Living in downtown Richmond has its perks, whether it’s the ability to walk to a concert or an event without having to deal with parking, or just to visit one of your favorite restaurants at the drop of the hat. You might agree that as you’re navigating the one-way streets, detours, and pedestrians, the one thing the city is not known for is its abundance of nature and healthy beautiful trees. I have learned after years of being in the tree care industry that some of the most amazing trees you’ll ever see can be quickly overlooked. Some can only be viewed from the range of half a block radius of a random downtown corner, the trees you’ll never see as zoom to catch the next traffic light or you’re busy checking the incessant alerts from your phone.
If you happen to be close to the downtown library at the intersection of 1st and Franklin, you can catch a glimpse of a pair of Magnolias I find to be stunning. The trees are nestled together on the northwest corner in front of the Garden Club of Virginia, filling the small space allotted to a bit of complimentary landscaping; which far exceeds their purpose. The elongated limbs stretch and lunge outward from the facade of the building as if some artist sculpted these goliath effigies to remind us of the wonder of mother nature’s arms pulling us back to something long forgotten, or the tentacles of an enormous sea creature ready to snatch the next car that passes. The way some of the branches swoop down to the ground to gently rest and then back up again, it’s as if it’s showing off the ability to go beyond the rules of what it means to just be a tree.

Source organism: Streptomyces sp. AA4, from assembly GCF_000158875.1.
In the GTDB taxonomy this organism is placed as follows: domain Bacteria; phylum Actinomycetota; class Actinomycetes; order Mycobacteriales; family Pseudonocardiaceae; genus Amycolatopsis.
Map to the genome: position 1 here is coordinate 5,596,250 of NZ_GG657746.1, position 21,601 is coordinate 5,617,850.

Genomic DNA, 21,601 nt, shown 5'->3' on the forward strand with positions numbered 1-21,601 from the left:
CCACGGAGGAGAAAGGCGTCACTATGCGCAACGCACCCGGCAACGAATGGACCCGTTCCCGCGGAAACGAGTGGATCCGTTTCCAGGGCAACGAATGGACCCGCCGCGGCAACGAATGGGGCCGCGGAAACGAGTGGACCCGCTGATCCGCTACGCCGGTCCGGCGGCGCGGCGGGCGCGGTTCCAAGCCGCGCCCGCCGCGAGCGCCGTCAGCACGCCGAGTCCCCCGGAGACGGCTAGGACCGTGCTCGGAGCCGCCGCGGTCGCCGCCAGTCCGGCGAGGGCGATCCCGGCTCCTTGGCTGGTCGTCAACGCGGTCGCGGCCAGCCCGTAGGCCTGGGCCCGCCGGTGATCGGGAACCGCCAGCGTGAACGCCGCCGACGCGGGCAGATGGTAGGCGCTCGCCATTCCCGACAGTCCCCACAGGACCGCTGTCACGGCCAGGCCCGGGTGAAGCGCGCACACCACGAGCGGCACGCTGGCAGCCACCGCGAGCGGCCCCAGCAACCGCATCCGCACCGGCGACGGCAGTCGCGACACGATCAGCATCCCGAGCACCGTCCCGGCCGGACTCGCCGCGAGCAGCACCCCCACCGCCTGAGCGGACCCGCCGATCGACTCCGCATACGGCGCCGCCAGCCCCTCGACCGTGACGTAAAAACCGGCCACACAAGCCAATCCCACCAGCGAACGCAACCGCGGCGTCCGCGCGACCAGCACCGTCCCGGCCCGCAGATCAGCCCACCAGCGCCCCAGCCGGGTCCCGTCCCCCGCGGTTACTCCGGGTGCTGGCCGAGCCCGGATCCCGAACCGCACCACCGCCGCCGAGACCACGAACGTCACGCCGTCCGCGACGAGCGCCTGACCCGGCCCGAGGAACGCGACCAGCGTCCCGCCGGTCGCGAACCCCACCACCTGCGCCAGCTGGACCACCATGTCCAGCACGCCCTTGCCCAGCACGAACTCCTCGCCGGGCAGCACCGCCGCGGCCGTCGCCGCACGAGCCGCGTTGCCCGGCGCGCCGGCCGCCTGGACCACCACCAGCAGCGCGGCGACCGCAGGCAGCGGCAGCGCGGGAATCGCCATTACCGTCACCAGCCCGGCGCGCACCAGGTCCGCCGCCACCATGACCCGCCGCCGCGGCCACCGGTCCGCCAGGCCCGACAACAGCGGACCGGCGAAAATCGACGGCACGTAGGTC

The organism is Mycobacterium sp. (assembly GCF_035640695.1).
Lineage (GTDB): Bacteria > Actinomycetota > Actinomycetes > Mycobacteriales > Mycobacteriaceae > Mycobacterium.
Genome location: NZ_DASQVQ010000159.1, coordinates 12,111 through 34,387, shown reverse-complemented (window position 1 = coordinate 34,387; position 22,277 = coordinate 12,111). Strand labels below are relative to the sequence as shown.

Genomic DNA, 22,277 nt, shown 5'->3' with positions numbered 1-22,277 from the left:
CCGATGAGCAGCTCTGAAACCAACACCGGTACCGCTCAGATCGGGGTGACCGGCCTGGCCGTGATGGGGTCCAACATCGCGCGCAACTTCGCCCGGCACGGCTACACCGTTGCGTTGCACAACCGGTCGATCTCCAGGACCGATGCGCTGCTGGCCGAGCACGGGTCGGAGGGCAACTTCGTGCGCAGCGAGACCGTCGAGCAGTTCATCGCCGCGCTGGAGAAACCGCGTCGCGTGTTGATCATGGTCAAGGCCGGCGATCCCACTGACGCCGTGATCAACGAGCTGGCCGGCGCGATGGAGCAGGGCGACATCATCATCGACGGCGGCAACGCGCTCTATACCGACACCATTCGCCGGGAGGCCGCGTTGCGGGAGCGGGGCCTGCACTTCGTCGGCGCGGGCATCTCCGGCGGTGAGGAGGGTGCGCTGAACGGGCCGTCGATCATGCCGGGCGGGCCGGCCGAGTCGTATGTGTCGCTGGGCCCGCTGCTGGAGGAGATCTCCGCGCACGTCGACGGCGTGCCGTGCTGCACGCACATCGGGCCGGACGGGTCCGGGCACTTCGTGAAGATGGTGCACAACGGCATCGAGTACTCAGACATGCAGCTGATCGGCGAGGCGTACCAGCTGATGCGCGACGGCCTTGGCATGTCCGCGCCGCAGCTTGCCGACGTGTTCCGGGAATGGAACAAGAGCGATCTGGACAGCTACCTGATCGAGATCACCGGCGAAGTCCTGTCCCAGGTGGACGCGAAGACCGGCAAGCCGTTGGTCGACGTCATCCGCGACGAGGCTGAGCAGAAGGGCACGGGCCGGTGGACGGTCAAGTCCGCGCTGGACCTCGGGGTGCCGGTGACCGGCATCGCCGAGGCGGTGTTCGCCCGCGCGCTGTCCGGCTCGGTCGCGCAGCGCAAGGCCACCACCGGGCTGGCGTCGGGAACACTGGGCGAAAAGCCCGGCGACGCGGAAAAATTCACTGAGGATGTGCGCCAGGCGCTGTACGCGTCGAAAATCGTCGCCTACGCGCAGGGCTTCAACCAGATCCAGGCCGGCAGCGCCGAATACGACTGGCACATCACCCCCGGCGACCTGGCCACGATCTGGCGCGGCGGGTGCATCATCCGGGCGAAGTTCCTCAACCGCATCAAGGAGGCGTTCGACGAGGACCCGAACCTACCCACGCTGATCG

I admire these trees greatly, as I do with so many other trees I see in the city and around the Richmond area, and it’s a wonderful reminder of why I chose to be an arborist in the first place. These trees are not just hypothetically alive, but they are enormous living entities. I haven’t always been the best at realizing I need a break from whatever was distracting me, but when I take that brief moment to look up I never regret what I see.